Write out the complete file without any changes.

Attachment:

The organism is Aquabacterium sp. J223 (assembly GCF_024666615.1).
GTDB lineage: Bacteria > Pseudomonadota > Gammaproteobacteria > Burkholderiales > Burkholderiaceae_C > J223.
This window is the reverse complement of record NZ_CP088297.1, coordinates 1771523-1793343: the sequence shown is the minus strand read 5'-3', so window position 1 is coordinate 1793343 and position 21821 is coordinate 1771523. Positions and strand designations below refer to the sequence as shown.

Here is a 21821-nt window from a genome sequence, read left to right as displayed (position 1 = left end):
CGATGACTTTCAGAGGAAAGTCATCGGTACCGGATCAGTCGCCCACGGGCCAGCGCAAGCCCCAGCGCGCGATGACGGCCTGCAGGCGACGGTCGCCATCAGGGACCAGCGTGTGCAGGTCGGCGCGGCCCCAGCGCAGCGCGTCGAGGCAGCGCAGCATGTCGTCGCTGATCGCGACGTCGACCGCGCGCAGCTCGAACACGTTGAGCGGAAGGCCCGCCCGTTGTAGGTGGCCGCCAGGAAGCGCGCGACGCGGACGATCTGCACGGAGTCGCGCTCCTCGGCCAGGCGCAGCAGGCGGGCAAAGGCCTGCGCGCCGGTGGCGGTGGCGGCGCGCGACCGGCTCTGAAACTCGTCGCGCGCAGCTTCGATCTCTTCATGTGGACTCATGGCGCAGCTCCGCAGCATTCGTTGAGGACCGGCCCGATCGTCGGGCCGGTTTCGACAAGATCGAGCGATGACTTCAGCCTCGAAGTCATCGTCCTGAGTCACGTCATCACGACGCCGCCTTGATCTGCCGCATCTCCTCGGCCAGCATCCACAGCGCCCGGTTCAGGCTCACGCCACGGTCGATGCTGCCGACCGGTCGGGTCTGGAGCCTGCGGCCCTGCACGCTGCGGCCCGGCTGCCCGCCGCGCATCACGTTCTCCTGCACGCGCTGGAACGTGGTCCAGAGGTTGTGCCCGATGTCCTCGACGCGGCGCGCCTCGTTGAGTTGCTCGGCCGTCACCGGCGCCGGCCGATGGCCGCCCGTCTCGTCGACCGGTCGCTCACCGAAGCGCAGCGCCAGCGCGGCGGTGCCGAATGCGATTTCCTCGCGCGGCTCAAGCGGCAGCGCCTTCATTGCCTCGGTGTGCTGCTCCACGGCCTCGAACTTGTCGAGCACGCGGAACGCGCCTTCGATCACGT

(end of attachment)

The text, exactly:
The organism is Aquabacterium sp. J223 (assembly GCF_024666615.1).
GTDB lineage: Bacteria > Pseudomonadota > Gammaproteobacteria > Burkholderiales > Burkholderiaceae_C > J223.
This window is the reverse complement of record NZ_CP088297.1, coordinates 1771523-1793343: the sequence shown is the minus strand read 5'-3', so window position 1 is coordinate 1793343 and position 21821 is coordinate 1771523. Positions and strand designations below refer to the sequence as shown.

Here is a 21821-nt window from a genome sequence, read left to right as displayed (position 1 = left end):
CGATGACTTTCAGAGGAAAGTCATCGGTACCGGATCAGTCGCCCACGGGCCAGCGCAAGCCCCAGCGCGCGATGACGGCCTGCAGGCGACGGTCGCCATCAGGGACCAGCGTGTGCAGGTCGGCGCGGCCCCAGCGCAGCGCGTCGAGGCAGCGCAGCATGTCGTCGCTGATCGCGACGTCGACCGCGCGCAGCTCGAACACGTTGAGCGGAAGGCCCGCCCGTTGTAGGTGGCCGCCAGGAAGCGCGCGACGCGGACGATCTGCACGGAGTCGCGCTCCTCGGCCAGGCGCAGCAGGCGGGCAAAGGCCTGCGCGCCGGTGGCGGTGGCGGCGCGCGACCGGCTCTGAAACTCGTCGCGCGCAGCTTCGATCTCTTCATGTGGACTCATGGCGCAGCTCCGCAGCATTCGTTGAGGACCGGCCCGATCGTCGGGCCGGTTTCGACAAGATCGAGCGATGACTTCAGCCTCGAAGTCATCGTCCTGAGTCACGTCATCACGACGCCGCCTTGATCTGCCGCATCTCCTCGGCCAGCATCCACAGCGCCCGGTTCAGGCTCACGCCACGGTCGATGCTGCCGACCGGTCGGGTCTGGAGCCTGCGGCCCTGCACGCTGCGGCCCGGCTGCCCGCCGCGCATCACGTTCTCCTGCACGCGCTGGAACGTGGTCCAGAGGTTGTGCCCGATGTCCTCGACGCGGCGCGCCTCGTTGAGTTGCTCGGCCGTCACCGGCGCCGGCCGATGGCCGCCCGTCTCGTCGACCGGTCGCTCACCGAAGCGCAGCGCCAGCGCGGCGGTGCCGAATGCGATTTCCTCGCGCGGCTCAAGCGGCAGCGCCTTCATTGCCTCGGTGTGCTGCTCCACGGCCTCGAACTTGTCGAGCACGCGGAACGCGCCTTCGATCACGT